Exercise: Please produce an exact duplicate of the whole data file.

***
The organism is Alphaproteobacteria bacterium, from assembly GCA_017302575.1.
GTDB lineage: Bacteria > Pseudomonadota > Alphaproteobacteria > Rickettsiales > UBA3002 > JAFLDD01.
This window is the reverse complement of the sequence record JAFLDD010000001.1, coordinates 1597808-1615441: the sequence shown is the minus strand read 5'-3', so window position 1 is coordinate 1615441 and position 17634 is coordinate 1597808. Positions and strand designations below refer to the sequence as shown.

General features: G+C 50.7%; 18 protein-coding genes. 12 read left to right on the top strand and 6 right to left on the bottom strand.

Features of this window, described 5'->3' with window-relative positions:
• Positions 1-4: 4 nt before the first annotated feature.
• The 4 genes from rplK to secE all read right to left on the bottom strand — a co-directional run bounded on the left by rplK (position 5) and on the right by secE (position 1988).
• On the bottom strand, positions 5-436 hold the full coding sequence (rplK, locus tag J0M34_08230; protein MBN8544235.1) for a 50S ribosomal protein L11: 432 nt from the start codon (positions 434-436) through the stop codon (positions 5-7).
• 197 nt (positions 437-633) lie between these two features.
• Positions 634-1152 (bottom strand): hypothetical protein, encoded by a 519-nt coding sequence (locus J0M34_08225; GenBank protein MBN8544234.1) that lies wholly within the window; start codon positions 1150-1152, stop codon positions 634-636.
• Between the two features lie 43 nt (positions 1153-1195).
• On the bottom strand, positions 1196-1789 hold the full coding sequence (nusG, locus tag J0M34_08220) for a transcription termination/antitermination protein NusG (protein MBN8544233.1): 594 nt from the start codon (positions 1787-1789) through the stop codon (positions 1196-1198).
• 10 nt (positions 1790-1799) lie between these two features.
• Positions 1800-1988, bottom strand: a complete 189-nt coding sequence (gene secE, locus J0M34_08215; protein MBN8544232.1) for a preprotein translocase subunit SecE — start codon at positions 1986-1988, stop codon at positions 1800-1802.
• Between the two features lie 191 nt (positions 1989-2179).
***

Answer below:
The organism is Alphaproteobacteria bacterium, from assembly GCA_017302575.1.
GTDB lineage: Bacteria > Pseudomonadota > Alphaproteobacteria > Rickettsiales > UBA3002 > JAFLDD01.
This window is the reverse complement of the sequence record JAFLDD010000001.1, coordinates 1597808-1615441: the sequence shown is the minus strand read 5'-3', so window position 1 is coordinate 1615441 and position 17634 is coordinate 1597808. Positions and strand designations below refer to the sequence as shown.

General features: G+C 50.7%; 18 protein-coding genes. 12 read left to right on the top strand and 6 right to left on the bottom strand.

Features of this window, described 5'->3' with window-relative positions:
• Positions 1-4: 4 nt before the first annotated feature.
• The 4 genes from rplK to secE all read right to left on the bottom strand — a co-directional run bounded on the left by rplK (position 5) and on the right by secE (position 1988).
• On the bottom strand, positions 5-436 hold the full coding sequence (rplK, locus tag J0M34_08230; protein MBN8544235.1) for a 50S ribosomal protein L11: 432 nt from the start codon (positions 434-436) through the stop codon (positions 5-7).
• 197 nt (positions 437-633) lie between these two features.
• Positions 634-1152 (bottom strand): hypothetical protein, encoded by a 519-nt coding sequence (locus J0M34_08225; GenBank protein MBN8544234.1) that lies wholly within the window; start codon positions 1150-1152, stop codon positions 634-636.
• Between the two features lie 43 nt (positions 1153-1195).
• On the bottom strand, positions 1196-1789 hold the full coding sequence (nusG, locus tag J0M34_08220) for a transcription termination/antitermination protein NusG (protein MBN8544233.1): 594 nt from the start codon (positions 1787-1789) through the stop codon (positions 1196-1198).
• 10 nt (positions 1790-1799) lie between these two features.
• Positions 1800-1988, bottom strand: a complete 189-nt coding sequence (gene secE, locus J0M34_08215; protein MBN8544232.1) for a preprotein translocase subunit SecE — start codon at positions 1986-1988, stop codon at positions 1800-1802.
• Between the two features lie 191 nt (positions 1989-2179).